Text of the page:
For all of these reasons, and others, we still need DHS. And we’re better served as a nation by an ongoing policy discussion focused on how it can be improved and made more efficient, rather than a debate about breaking it up.
A story in Politico today reports on the prospects of Congress passing a continuing resolution (“CR”) to fund the Department of Homeland Security, as a means to resolve the current impasse over passing DHS appropriations legislation for Fiscal Year 2015. But the story highlights the downsides of passing a CR:
But in reality, a continuing resolution is just about the worst way that Congress could solve the funding problem, short of actually shutting the department down.
The story also notes that Secretary Johnson has been making these arguments to Congress:
Homeland Security Secretary Jeh Johnson has been warning Capitol Hill of the downsides of a continuing resolution, telling lawmakers that short-term funding won’t solve his problems. A continuing resolution wouldn’t include any of the money the department is supposed to get for new initiatives — it just keeps last year’s funding on autopilot.
I agree with these sentiments completely, and would argue that a vote for a CR (either short-term or long-term) is a vote for fiscal irresponsibility. As Sec. Johnson has noted, a CR fails to fund new priorities for DHS – which in many cases are the highest priority spending items for the Department. It continues to fund low-priority items that may otherwise have been cut or eliminated in a full-year appropriations bill. And it impairs the ability of Departmental managers to carry out their responsibilities in a way that is timely or cost effective. If any business had to operate under such a budget regimen, it would go bankrupt within weeks or months.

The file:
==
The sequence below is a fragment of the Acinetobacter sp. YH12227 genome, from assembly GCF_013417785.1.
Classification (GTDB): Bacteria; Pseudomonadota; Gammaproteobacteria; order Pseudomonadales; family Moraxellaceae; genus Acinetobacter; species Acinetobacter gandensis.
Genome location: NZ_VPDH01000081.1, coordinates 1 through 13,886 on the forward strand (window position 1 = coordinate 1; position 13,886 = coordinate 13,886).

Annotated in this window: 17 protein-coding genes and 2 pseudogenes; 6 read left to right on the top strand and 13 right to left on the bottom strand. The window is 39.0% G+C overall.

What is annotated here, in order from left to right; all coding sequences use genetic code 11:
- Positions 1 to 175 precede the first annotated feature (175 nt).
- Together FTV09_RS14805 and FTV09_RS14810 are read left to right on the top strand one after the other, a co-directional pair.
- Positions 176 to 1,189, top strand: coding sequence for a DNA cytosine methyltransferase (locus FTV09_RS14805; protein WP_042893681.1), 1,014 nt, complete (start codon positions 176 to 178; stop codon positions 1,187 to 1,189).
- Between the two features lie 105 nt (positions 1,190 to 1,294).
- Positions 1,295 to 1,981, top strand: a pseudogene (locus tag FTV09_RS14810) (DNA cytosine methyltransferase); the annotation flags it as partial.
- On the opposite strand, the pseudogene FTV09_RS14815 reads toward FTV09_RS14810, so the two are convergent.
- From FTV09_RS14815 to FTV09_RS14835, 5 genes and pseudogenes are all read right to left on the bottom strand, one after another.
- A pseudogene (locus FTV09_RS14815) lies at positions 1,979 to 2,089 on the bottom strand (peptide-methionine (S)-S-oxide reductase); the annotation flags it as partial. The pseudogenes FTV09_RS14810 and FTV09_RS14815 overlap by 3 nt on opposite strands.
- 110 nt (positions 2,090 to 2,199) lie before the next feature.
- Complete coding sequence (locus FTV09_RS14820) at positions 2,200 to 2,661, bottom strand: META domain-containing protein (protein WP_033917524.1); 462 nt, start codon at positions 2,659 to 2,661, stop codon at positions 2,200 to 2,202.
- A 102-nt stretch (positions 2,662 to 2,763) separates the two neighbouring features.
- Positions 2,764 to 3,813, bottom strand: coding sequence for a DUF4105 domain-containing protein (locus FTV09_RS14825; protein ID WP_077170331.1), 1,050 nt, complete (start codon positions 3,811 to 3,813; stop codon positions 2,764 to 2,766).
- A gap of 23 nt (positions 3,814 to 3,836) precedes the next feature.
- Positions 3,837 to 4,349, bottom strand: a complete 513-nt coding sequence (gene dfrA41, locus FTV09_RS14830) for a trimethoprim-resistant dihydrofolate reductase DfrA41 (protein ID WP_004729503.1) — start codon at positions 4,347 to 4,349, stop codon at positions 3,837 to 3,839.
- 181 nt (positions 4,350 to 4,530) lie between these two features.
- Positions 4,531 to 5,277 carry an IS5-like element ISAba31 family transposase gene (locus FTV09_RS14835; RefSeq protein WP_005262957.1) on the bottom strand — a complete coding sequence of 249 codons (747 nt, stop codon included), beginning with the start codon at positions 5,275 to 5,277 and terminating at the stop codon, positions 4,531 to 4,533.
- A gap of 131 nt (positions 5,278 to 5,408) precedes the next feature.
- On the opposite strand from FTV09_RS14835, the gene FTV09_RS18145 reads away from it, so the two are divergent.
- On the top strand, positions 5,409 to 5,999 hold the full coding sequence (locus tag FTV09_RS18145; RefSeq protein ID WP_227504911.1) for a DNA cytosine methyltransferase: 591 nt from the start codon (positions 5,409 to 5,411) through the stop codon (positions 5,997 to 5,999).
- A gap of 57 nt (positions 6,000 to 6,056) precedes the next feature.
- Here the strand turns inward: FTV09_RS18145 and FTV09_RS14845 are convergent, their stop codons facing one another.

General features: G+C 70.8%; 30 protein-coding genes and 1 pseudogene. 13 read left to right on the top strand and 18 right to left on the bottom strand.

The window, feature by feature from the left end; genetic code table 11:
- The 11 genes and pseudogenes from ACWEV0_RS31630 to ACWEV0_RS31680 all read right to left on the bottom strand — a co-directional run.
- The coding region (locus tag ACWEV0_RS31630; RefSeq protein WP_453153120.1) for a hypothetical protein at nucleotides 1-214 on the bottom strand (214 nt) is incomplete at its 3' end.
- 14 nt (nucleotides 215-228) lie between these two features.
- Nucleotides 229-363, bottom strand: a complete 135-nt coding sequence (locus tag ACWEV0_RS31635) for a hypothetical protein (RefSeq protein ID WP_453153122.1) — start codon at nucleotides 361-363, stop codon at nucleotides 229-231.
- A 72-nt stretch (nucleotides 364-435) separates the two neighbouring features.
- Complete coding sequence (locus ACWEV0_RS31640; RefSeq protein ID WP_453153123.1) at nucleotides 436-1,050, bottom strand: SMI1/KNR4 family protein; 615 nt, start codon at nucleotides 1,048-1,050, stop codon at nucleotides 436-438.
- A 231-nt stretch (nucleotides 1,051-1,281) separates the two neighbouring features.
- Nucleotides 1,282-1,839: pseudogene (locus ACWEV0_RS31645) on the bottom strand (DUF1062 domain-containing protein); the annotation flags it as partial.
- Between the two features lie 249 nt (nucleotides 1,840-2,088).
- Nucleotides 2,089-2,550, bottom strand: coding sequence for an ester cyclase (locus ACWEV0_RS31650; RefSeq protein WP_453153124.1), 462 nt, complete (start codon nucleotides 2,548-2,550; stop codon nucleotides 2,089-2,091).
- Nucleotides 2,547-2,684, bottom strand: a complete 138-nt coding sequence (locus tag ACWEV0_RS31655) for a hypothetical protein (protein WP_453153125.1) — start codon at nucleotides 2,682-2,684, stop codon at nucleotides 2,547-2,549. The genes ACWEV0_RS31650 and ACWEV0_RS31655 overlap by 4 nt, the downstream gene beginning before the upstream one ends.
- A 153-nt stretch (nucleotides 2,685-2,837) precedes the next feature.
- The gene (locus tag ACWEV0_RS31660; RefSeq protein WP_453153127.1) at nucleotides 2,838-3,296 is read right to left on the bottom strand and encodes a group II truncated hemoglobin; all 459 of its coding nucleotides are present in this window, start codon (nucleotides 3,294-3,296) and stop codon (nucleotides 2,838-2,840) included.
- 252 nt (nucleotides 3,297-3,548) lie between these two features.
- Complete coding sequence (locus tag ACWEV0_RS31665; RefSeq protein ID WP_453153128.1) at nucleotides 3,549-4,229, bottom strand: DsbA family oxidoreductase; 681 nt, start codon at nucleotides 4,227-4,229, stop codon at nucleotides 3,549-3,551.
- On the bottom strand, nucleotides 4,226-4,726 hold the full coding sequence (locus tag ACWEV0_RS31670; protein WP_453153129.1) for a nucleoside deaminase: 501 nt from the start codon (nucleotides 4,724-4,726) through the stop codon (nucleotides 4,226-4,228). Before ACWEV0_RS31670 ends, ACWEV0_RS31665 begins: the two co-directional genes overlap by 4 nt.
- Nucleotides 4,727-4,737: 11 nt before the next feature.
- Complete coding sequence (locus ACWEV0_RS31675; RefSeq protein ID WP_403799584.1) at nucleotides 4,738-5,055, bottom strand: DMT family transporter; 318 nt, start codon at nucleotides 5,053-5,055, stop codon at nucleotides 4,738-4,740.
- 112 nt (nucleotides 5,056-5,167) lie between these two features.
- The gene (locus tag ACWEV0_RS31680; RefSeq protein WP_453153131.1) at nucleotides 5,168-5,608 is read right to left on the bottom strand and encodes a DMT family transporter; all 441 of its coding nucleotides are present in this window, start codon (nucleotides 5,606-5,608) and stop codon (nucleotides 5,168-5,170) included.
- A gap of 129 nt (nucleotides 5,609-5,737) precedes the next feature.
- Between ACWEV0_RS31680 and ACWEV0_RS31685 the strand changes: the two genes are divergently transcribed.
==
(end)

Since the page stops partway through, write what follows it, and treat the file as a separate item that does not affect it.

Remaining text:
I am still holding out hope that Congress will pass a clean full-year appropriations bill for DHS when it returns next week, especially in light of yesterday’s court ruling. The Department of Homeland Security is too important to leave unfunded, and even a furlough of 15% of its staff will have a substantial impact on its operational effectiveness if the Department remains unfunded for more than a few days. But if Congress fails to reach a funding agreement and settles for a short-term or long-term CR, such legislation should not be seen as an adequate substitute to a full-year appropriations bill.